Guiding Eyes For The Blind - Formal Training

Formal Training

After a dog reaches 13-18 months, they are then returned to Guiding Eyes for an In For Training test or IFT test. This test provides information on how well the dog handles stress without a familiar person to support them. A dog who is able to pass their IFT shows that they are adaptable to different situations, and are confident and relaxed even though they are in an unfamiliar environment. If a dog doesn’t so well on their IFT, as well as if they have had a history of consistent insecurities or poor adaptability with their raisers, they are usually released at this point. Other dogs that pass and show promise are often either re-evaluated or start with the training program. Other dogs will join the Guiding Eyes breeding colony, and become parents to future generations of Guiding Eyes dogs.

It takes roughly 4 months to train a guide dog with an additional month to train the new owner with the dog. During this time, the dog increases his/her command vocabulary from the basic “come”, “sit”, “stay” that they learned with their raiser to more advanced commands such as “find the crossing” and “find the door”. The reason for this type of training is for the dog to be able to use his/her initiative instead of direct obedience. Peel, B. W. (1975). The training of guide dogs for the blind. Guiding Eyes does not want dogs that obey no matter what. They want dogs that obey, as long as it keeps both the owner and the dog out of danger. Most of the formal training is done in the natural environment like quiet suburb as well as busy streets and rural areas. The only artificial methods of training involve obstacles and traffic work. The dog learns how to travel to the left and to the right of the object with a preference that the unit (dog and handler) travel to the right so that the dog is between the obstacle and the owner. At this point of training, the dog is in a full harness. Peel, B. W. (1975). The training of guide dogs for the blind.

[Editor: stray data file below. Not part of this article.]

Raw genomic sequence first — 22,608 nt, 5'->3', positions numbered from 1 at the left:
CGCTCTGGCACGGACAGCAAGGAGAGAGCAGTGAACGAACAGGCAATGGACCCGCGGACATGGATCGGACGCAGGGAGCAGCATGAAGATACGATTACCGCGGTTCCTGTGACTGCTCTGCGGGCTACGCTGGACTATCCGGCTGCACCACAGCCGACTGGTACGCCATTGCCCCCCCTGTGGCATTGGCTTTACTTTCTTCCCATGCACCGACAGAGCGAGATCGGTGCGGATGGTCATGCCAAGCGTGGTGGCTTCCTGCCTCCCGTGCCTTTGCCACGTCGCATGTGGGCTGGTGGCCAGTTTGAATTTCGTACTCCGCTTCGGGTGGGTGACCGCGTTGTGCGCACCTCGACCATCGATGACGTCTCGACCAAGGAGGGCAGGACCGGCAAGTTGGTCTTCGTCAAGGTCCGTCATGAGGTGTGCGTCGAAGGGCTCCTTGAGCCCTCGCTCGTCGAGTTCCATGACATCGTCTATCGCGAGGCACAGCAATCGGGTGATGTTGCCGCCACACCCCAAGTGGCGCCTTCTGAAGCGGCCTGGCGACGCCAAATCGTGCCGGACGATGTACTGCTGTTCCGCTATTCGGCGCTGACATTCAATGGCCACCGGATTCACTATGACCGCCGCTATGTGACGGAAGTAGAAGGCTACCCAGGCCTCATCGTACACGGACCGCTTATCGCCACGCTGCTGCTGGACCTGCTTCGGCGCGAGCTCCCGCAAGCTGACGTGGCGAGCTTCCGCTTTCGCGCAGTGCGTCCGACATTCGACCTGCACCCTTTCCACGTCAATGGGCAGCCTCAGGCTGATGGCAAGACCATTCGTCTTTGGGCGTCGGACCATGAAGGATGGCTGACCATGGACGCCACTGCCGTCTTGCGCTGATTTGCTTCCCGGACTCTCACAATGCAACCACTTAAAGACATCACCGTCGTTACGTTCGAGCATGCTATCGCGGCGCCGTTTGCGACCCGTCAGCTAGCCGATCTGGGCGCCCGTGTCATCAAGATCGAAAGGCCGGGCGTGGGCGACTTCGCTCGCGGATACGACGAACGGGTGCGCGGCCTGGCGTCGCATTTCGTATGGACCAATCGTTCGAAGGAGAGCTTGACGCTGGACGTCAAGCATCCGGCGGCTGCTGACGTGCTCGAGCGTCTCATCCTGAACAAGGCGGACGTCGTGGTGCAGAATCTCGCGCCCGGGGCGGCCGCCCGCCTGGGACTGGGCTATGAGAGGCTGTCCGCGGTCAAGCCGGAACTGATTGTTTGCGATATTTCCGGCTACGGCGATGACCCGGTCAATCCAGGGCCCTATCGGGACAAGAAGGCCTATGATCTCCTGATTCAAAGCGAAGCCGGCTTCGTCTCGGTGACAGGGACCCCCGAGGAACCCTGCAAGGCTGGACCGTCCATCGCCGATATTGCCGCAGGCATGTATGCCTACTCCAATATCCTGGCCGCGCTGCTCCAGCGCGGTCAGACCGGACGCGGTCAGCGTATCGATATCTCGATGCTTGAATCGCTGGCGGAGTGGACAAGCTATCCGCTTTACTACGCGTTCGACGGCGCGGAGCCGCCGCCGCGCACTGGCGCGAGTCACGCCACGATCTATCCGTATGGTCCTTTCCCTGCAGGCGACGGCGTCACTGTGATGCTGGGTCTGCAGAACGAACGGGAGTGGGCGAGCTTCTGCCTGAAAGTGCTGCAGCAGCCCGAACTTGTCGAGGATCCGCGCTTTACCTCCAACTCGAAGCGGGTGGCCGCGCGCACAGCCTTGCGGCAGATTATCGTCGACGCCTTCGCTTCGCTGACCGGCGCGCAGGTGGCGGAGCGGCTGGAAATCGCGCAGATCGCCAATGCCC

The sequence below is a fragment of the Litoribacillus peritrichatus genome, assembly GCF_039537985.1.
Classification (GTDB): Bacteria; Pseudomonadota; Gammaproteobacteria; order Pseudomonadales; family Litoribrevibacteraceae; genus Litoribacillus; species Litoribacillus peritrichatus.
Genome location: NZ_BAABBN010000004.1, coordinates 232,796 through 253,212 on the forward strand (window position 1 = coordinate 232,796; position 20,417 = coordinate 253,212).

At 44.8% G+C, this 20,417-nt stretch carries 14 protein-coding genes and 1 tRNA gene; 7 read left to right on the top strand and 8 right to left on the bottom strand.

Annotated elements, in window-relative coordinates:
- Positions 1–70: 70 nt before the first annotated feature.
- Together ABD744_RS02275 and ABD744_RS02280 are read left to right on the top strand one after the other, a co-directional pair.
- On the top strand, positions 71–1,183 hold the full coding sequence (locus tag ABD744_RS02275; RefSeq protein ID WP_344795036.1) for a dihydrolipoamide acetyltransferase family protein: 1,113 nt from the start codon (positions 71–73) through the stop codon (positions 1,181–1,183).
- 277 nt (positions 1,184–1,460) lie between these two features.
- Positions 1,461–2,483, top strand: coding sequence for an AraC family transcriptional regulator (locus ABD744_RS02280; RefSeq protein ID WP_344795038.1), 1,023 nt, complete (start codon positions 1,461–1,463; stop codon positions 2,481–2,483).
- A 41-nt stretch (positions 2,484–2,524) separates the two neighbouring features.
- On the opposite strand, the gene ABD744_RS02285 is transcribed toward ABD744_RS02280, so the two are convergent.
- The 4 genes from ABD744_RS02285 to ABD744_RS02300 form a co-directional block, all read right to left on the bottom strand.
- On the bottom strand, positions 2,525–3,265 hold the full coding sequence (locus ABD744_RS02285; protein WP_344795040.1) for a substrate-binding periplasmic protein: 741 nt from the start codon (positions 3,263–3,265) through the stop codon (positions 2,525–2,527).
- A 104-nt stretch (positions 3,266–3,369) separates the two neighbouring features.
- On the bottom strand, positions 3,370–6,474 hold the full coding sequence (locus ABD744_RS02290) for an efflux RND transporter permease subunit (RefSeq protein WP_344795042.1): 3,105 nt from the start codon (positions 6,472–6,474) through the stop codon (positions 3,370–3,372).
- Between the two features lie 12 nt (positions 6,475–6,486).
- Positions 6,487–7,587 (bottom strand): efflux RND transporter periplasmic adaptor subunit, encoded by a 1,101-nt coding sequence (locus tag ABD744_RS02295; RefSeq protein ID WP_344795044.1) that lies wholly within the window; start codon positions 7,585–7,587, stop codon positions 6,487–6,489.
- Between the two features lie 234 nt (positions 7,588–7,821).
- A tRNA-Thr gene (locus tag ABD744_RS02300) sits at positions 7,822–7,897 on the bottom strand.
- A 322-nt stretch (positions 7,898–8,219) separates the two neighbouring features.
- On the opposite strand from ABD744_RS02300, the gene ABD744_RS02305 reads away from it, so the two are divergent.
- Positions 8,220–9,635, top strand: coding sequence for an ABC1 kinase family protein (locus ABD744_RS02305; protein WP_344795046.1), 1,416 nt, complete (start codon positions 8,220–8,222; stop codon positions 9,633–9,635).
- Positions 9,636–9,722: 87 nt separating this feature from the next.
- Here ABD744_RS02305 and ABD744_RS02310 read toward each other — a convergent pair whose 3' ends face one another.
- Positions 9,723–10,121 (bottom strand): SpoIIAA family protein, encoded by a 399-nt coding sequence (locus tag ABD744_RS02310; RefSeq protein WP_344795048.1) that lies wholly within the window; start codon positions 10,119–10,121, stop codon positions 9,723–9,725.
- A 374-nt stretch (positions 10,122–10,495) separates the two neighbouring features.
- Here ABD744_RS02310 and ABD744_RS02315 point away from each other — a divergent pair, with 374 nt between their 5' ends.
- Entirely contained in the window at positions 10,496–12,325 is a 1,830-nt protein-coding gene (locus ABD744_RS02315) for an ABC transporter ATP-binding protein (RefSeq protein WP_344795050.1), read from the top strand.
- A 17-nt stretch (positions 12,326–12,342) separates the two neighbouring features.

In addition to working on obstacles, there is also traffic work, which tends to be the most complicated part of the dog’s training. One of the main reasons for this is because at this point, the dog needs to learn how to disobey a command if it is unsafe to follow the instructions it is given. First of all, a dog learns to stop at all intersections. The handler then listens whether it is safe to cross or not before giving the command. However, if a car is coming, the dog will disobey the command and wait for the road to be clear before crossing. To ensure that the training is complete, the handler will often go through the process with the dog with a blindfold on to make sure that the dog is really ready for their new handler. Peel, B. W. (1975). The training of guide dogs for the blind.

Matching a guide dog to a blind person is arguably the most important part of the entire process. Any blind person can apply for the course; however, they receive an in-depth home interview and then are carefully evaluated based on their physical abilities and personalities before being matched with a dog. The guide dogs and students then meet and spend 26 days at the Yorktown Heights training facility learning to work safely with each other. The 4 month process the dogs just went through is pretty much repeated, but at a faster pace (i.e. 26 days). At the conclusion of this training, a graduation ceremony is held in celebration of the new partnerships and puppy raisers get to see their dogs become full-fledged guide dogs. After graduation, Guiding Eyes doesn’t just desert the new pair. Instructors provide continuous follow-up services to graduates of Guiding Eyes for the Blind in order to provide assistance, suggestions and general support as required. The average working life of a dog is 8-10 years, and Guiding Eyes makes sure that all retired dogs are placed into loving homes – often times with the original raiser.

Read more about this topic:  Guiding Eyes For The Blind

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